I then ended up in the back streets of Ukunda Town, possibly not the best move in the world but REALLY interesting!  Lots of people, very small thin streets and what felt like hundreds of stalls selling everything from mattresses to mirrors, bags to batteries, anything you could think of, I am sure you would have found it in Ukunda!
I went to jump on a Matatu home and the conductor actually remembered me which was kind of funny, kind of freaky! He knew I was heading to Konamsa!
I got home in time to enjoy some time alone to chill out before the ‘Spanish Mama’s’ got home after one too many beers for my liking making them (well one of them) more obnoxious than usual!

Actually, I forgot to tell you all, I took bubbles in to school today and boy did they go down well.  Lots of shouting and cheering and general merriment! And not just from KG1, but from the older kids too! This needs to be added to anyone’s list when packing for Kenya (or for any volunteer placement working with children)  a bottle of bubbles is a sure-fire way to capture children’s attention!

That’s it for today!  More soon!

Gems

What a difference a shoe makes…

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What a difference a shoe makes…

Today I got ASKED where my next blog post was! This made me smile….so here it is!

 

Day 7

1 week gone already and I am so attached to the kids at Shikamana it is crazy!

When I walked in to the school today and was met by a round of “Jambo” everywhere I went, hand shakes from the staff and high fives from the kids (which HURT, they don’t realise its meant to be a gentle smack….full force)  It put such a smile on my face I felt I was making an impact on their day which was great.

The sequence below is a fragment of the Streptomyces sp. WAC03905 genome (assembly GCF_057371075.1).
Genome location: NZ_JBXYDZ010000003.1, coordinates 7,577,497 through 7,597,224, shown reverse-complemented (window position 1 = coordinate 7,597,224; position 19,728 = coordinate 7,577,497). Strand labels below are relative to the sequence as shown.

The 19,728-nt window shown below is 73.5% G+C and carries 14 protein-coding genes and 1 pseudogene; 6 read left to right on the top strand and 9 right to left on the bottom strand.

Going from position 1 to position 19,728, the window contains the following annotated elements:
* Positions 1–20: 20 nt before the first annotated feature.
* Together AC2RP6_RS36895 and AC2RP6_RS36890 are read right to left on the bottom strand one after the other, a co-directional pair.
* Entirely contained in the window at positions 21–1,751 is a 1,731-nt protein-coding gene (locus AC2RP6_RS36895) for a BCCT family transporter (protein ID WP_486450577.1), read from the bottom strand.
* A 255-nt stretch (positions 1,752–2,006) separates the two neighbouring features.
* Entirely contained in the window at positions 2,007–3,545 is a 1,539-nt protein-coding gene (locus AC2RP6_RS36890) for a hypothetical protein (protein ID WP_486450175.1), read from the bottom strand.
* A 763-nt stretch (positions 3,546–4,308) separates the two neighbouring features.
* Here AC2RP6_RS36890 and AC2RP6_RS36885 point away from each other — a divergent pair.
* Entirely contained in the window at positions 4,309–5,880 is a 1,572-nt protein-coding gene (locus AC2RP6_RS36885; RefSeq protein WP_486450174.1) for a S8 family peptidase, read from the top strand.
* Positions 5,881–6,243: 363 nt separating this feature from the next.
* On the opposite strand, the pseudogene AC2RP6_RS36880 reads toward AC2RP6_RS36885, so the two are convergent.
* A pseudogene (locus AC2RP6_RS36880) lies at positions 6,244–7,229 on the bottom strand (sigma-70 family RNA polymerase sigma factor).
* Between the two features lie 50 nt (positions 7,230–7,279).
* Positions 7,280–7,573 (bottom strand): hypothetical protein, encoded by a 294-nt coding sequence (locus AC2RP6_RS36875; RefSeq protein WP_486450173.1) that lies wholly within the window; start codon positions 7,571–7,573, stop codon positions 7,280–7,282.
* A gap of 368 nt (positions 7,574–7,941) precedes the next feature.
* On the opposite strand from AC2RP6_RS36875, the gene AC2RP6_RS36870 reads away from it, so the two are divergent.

I arrived pretty early today which meant I got to join in with a PPI lesson (don’t ask me what PPI stands for…its not Payment Protection Insurance) which was really interesting.  Seeing kids getting excited about God was cool and is something I will definitely be taking back to the UK for my kids church lessons.

KG1 were WILD today.

Running and jumping everywhere, climbing on tables, fighting and shouting.  My basic knowledge of Swahili just wasn’t enough.  There is only so many times you can say Kachini and be laughed at.  I was followed everywhere I went like the pied piper and I don’t know what ‘go back to class’ is and the kids don’t know enough English to understand me!  I was left alone quite a few times by the teacher today which was hard work but balloons helped.

One of the young boys, who comes from a very poor family stubbed his toe today.  Which, if you are wearing shoes hurts, but if like little Ruwa you can’t afford shoes it can result in a detached toe nail and lots of blood & pain.

I always carry a first aid kit in my bag due to my serious accident prone nature, so I was able to clean it up pretty nicely, put a plaster on his tiny little toe, which he sat incredibly still for surprisingly.  I then gained a friend for the rest of the day as we both got a little attached.  Well, wouldn’t you?!

My little wounded soldier!